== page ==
"Was the Petitioner denied his constitutional rights, and were his constitutional rights violated, by the refusal of the State Trial Court to grant his Motions for Severance and Separate Trial separate and apart from the trial of his two co-defendants, and by the Rulings of the State Trial Court requiring him to be tried jointly with his two co-defendants, and by his being so tried?"
We note that in Bruton, the court emphasized that the testimony implicating Bruton "had substantial, if not critical weight" (pp. 127-128 of 391 U.S., 88 S.Ct. p. 1623) and that "the powerfully incriminating extrajudicial statements of a codefendant, who stands accused side-by-side with the defendant, [were] deliberately spread before the jury in a joint trial" (p. 135 of 391 U.S., 88 S.Ct. p. 1628)
As Winsett notes in his brief (at pp. 19-20), Rule 35(a) of the Delaware Superior Court Del.C.Ann. provides as follows:
"(a) Post Conviction Remedy. Any person who has been sentenced by the court may apply by motion for postconviction relief for any meritorious claim challenging the judgment of conviction including claims: (i) that the conviction was obtained or sentence imposed in violation of the Constitution and laws of this State or the United States; (ii) that the court imposing the sentence was without jurisdiction to do so; or (iii) that the sentence imposed exceeded the maximum authorized by law, or is otherwise not in accordance with the sentence authorized by law. An application may be filed at any time, provided, however, that post-conviction relief shall not be available so long as there is a possibility of taking a timely appeal from the judgment of conviction. Unless the motion and the files and records of the case show to the satisfaction of the court that the applicant is not entitled to relief, the court shall cause notice thereof to be served on the Attorney General, grant a prompt hearing thereon, determine the issues and make findings of fact and conclusions of law with respect thereto. If the court finds the applicant is entitled to relief, the court may set aside the judgment, release the applicant from custody, re-sentence the applicant, grant the applicant a new trial, or otherwise correct the judgment of conviction as may appear appropriate. The court need not entertain a second motion or successive motions for similar relief on behalf of the same applicant."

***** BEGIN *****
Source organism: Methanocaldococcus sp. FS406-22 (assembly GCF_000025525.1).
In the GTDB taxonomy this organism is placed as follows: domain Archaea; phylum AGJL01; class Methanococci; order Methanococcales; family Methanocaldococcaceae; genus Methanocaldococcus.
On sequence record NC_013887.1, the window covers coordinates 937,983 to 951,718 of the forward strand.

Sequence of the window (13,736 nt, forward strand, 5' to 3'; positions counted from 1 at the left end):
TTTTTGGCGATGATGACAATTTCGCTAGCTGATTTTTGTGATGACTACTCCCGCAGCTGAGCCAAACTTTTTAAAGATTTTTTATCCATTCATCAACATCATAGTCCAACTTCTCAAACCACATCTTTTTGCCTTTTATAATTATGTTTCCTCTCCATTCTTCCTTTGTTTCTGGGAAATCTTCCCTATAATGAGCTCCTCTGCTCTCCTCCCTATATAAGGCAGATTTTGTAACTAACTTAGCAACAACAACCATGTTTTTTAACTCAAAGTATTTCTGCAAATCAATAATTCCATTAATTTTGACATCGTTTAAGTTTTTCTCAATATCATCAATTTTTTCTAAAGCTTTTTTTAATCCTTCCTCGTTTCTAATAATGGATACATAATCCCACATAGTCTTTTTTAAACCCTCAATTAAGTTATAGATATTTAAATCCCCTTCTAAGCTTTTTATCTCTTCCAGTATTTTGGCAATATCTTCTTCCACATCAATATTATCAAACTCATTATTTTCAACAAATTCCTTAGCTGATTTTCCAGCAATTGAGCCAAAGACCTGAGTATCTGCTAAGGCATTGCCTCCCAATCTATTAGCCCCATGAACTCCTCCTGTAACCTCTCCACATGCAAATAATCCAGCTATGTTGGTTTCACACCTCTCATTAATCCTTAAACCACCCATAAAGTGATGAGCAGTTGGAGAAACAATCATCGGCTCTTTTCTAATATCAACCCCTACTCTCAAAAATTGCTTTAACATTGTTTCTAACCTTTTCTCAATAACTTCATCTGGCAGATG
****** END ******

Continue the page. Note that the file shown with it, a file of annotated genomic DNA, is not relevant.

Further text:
See note 1, supra
In his petition for writ of habeas corpus filed on March 4, 1969, Winsett raised the following grounds:
The refusal of the Delaware courts to allow his counsel to examine the indicting grand jury violated his rights
The refusal to grant a continuance of the trial date at a time of widespread adverse publicity violated his rights
The failure to grant Winsett the proper amount of peremptory challenges violated his rights
The introduction of illegally obtained statements at his trial was a violation of Winsett's rights under the Fifth Amendment of the United States Constitution
His trial with two co-defendants and the introduction of their extrajudicial statements to Winsett's jury denied Winsett's rights under the confrontation clause of the Sixth Amendment, United States Constitution
The first three grounds appear to have been already considered and rejected by the Delaware Supreme Court on Winsett's direct appeal. See Weekley v. State, 222 A.2d 781, 784-785, 785-786, 788 (Del.1966). The fourth ground was rejected both on Winsett's direct appeal to the Delaware Supreme Court, 222 A.2d at 786-787, and after a special post-conviction hearing granted by the Superior Court of Delaware pursuant to Rule 35, Del.C.Ann. and Jackson v. Denno, 378 U.S. 368, 84 S.Ct. 1774, 12 L.Ed.2d 908 (1964). State v. Winsett, 238 A.2d 821, 830-834 (Del.Super.Ct.1968), aff'd, 251 A.2d 199 (Del.1968).